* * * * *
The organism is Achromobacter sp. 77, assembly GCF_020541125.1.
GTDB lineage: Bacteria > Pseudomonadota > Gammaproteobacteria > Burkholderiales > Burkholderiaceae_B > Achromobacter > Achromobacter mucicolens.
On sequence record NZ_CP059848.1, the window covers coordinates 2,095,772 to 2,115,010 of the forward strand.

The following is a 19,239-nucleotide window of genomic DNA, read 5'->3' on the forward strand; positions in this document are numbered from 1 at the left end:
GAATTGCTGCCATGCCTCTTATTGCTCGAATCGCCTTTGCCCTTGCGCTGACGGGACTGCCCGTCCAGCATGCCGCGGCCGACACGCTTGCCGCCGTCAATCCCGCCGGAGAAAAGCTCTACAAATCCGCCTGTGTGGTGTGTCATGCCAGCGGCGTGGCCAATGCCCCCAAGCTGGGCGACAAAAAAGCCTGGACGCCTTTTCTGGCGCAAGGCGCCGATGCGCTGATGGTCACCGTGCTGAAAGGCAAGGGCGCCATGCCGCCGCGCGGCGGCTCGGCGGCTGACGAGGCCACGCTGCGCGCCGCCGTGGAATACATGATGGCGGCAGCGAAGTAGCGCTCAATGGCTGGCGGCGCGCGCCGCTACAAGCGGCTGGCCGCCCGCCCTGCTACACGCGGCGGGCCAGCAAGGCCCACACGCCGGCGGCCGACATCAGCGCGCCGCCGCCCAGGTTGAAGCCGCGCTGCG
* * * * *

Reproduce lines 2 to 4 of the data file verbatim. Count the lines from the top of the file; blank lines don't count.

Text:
GTDB lineage: Bacteria > Pseudomonadota > Gammaproteobacteria > Burkholderiales > Burkholderiaceae_B > Achromobacter > Achromobacter mucicolens.
On sequence record NZ_CP059848.1, the window covers coordinates 2,095,772 to 2,115,010 of the forward strand.

The following is a 19,239-nucleotide window of genomic DNA, read 5'->3' on the forward strand; positions in this document are numbered from 1 at the left end: